Vessel fleet reductions completed
Collapse, compression, sorting, and realignment – these are all words that describe the painful sifting process that is occurring across the marine seismic industry. The industry is undergoing an equipment retrenchment in its continued search for the best economic mix of vessels and technologies to meet the seismic data needs of oil companies. The volatile history of the fleet records the changing technologies and shifting vessel types needed to service exploration programs.
The sharp increase in the number of new, enhanced vessels throughout the 1990s became economically unsustainable as the market changed. Now the fleet is being winnowed. The mix of vessels and capabilities is still in flux, but is led by a sharp upturn in the 2D seismic market, while older 3D-capable vessels are being removed from active service.
The past three years have been painful for seismic contractors in their struggle to keep vessels and crews busy. They responded to the smaller seismic acquisition market by retiring vessels, selling vessels for tasks outside of the seismic industry, and taking vessels off charter to return them to their owners.
Though the number of active vessels has dropped, the range of their capabilities is exceptionally wide and fully capable of meeting the acquisition challenges faced by the oil industry.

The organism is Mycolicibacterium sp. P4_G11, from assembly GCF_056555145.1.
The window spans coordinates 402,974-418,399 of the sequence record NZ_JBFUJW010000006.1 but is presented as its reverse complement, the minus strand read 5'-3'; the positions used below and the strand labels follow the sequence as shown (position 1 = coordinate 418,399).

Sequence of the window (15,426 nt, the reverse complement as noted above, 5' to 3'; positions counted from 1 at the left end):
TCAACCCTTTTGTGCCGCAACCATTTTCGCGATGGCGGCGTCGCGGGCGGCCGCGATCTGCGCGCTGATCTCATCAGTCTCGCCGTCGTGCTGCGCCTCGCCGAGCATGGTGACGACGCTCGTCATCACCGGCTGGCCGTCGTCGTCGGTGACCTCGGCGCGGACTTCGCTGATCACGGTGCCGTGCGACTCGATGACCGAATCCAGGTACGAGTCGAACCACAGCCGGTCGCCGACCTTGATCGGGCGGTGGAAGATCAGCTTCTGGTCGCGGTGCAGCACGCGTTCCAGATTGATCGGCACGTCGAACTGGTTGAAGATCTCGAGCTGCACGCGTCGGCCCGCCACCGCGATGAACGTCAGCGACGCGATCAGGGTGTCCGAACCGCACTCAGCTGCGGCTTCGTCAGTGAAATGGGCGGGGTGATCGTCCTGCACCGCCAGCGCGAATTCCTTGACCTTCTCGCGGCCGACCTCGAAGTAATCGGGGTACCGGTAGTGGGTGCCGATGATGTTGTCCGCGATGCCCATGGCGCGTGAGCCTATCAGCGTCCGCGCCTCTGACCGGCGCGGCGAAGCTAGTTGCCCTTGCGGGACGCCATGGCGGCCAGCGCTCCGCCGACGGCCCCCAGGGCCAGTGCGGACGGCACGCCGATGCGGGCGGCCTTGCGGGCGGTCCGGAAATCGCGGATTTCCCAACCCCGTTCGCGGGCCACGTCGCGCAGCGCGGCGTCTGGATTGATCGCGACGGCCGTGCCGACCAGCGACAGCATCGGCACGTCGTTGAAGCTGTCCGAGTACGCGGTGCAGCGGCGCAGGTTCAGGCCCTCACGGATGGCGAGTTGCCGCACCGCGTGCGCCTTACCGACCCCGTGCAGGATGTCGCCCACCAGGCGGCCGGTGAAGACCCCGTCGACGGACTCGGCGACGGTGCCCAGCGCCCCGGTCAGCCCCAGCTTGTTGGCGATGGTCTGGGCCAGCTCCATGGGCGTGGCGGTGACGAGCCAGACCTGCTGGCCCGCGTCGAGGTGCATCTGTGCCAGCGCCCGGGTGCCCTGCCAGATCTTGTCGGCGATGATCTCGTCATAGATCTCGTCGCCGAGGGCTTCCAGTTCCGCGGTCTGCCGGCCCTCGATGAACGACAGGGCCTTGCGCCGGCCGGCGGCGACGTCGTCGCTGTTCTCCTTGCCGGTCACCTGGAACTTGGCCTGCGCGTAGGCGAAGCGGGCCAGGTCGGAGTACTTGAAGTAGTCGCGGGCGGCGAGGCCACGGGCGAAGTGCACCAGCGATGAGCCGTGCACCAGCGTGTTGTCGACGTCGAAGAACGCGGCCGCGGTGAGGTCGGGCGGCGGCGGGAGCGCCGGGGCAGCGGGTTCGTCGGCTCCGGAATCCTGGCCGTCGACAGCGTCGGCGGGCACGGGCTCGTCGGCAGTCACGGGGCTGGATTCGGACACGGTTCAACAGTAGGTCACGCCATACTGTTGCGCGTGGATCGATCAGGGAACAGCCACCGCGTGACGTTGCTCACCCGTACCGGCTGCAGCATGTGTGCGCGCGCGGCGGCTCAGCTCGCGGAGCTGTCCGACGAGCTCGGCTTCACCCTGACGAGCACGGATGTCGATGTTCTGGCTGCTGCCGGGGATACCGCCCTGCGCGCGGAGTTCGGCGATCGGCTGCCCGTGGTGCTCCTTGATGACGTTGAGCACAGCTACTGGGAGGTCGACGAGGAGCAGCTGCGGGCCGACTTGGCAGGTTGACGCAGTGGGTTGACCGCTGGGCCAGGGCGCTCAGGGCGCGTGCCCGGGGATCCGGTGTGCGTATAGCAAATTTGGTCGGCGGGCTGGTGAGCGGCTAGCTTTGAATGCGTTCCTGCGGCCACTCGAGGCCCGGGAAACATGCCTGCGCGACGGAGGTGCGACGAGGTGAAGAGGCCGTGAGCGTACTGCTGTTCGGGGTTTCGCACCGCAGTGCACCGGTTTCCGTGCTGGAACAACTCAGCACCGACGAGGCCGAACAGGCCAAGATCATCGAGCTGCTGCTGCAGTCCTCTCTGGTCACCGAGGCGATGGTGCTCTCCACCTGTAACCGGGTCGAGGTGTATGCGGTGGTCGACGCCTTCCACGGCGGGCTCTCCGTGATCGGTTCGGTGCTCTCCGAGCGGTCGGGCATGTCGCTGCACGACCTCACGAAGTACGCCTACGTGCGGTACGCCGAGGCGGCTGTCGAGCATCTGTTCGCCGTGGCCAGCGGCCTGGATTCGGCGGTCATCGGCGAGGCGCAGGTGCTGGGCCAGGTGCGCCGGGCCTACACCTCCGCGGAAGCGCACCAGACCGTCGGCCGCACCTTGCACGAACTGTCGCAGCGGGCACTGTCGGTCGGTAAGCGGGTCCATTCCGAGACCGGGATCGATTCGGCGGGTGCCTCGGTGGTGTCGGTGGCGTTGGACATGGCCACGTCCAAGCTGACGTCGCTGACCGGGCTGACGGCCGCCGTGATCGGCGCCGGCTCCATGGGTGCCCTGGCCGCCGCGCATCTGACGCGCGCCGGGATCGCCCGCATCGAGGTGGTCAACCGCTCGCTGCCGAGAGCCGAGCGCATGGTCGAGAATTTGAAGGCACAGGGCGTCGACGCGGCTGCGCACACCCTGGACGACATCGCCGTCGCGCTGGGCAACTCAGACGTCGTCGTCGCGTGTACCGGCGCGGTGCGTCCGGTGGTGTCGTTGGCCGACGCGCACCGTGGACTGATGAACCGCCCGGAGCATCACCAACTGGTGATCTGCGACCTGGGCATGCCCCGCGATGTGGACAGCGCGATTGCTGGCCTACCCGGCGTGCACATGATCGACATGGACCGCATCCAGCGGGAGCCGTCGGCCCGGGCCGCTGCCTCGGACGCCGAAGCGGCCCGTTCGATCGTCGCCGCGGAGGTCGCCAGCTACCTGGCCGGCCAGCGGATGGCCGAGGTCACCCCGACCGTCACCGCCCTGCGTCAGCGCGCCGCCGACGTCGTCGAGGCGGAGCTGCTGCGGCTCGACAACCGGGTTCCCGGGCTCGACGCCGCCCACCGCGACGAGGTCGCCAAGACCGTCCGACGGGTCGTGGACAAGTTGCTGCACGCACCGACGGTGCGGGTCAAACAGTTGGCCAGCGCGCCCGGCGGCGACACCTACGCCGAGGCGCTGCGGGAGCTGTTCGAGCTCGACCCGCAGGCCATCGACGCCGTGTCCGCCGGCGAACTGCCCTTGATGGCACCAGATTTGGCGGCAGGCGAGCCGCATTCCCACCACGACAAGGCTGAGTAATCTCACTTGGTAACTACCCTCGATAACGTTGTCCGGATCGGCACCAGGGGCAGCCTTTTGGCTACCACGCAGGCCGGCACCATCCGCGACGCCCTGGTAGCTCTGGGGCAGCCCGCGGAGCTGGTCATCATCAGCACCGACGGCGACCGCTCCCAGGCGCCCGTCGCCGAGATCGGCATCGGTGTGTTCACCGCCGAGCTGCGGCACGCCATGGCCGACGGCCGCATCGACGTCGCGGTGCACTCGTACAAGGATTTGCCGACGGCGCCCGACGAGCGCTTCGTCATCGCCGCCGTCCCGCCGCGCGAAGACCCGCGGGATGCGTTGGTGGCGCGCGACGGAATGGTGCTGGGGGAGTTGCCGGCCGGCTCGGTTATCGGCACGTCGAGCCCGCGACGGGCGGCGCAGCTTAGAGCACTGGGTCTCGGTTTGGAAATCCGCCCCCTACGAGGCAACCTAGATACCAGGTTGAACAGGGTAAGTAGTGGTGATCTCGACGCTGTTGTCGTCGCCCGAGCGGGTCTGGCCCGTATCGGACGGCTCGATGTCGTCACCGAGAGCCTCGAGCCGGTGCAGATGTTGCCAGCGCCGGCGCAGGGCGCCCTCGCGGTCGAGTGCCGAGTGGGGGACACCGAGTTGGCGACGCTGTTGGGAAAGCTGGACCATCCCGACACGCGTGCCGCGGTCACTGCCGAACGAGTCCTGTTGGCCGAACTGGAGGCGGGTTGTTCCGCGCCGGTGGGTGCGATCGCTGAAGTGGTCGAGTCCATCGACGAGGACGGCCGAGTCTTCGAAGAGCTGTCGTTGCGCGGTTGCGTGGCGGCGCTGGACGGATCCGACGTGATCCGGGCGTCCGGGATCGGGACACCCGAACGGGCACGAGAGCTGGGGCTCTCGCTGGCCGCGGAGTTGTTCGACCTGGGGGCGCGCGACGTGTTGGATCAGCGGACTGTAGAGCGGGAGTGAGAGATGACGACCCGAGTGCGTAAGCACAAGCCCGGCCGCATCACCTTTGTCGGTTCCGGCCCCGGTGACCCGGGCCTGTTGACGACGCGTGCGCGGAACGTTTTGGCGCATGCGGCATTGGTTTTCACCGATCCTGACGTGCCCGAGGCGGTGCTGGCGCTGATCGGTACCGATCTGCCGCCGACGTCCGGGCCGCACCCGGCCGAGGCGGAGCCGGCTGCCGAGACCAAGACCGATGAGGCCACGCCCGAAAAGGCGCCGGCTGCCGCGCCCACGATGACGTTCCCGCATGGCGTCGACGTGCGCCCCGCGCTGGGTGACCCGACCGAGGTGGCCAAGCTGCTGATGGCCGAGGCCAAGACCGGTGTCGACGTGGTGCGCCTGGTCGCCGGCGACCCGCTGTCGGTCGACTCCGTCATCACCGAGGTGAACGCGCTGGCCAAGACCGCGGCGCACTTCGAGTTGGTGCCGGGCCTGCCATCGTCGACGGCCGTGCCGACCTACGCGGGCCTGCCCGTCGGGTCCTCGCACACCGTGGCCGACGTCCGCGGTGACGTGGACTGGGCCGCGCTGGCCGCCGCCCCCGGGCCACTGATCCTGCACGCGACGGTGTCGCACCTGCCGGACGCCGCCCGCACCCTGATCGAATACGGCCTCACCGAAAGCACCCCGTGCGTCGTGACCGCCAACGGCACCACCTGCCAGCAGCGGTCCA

With the shrinking fleet comes a concentration of seismic acquisition effort. Each company has focused its expertise as it competes for the available work. Each has kept its newest vessels and upgraded equipment to meet the anticipated needs of future surveying, whether for exploration or production purposes. Though the number of active vessels has dropped, the range of their capabilities is exceptionally wide and fully capable of meeting the acquisition challenges faced by the oil industry.
Offshore's survey covers 135 seismic vessels, including 36 vessels that have been removed, leaving 91 active vessels in the 2004 Seismic Vessel Survey.
As evidence of this change, WesternGeco has designated vessels that were removed from its fleet. Of its 51 listed vessels, 30 are permanently de-rigged or returned to their owners.
This 58% fleet reduction leaves WesternGeco with a younger, technically sophisticated fleet, similar in age to the other major competitors. Most of its remaining vessels were built in the 1990s. By removing so many vessels from the active fleet, the company has made a major effort to balance supply and demand. Four of its vessels use steerable streamer technology, showing that the company is not lessening the technology pressure on its competitors.
PGS Exploration has also helped balance the market by de-rigging six of the 18 vessels in its fleet listing. This 33% reduction leaves PGS with a 1990s age fleet, including theRamform vessels that energized the 3D seismic market throughout the 1990s.
Fugro has evolved into a significant fleet operator with 16 vessels. The company is dedicated to ocean bottom surveys (OBS), so its fleet is configured differently from the towed streamer contractors.
As oil regions mature, they gain many platforms and other marine obstructions that interfere with towed streamer operations. The OBS acquisition approach uses smaller vessels to move radio-telemetry systems in and around crowded producing areas. Ten of Fugro's vessels are dedicated to bottom-referenced surveying.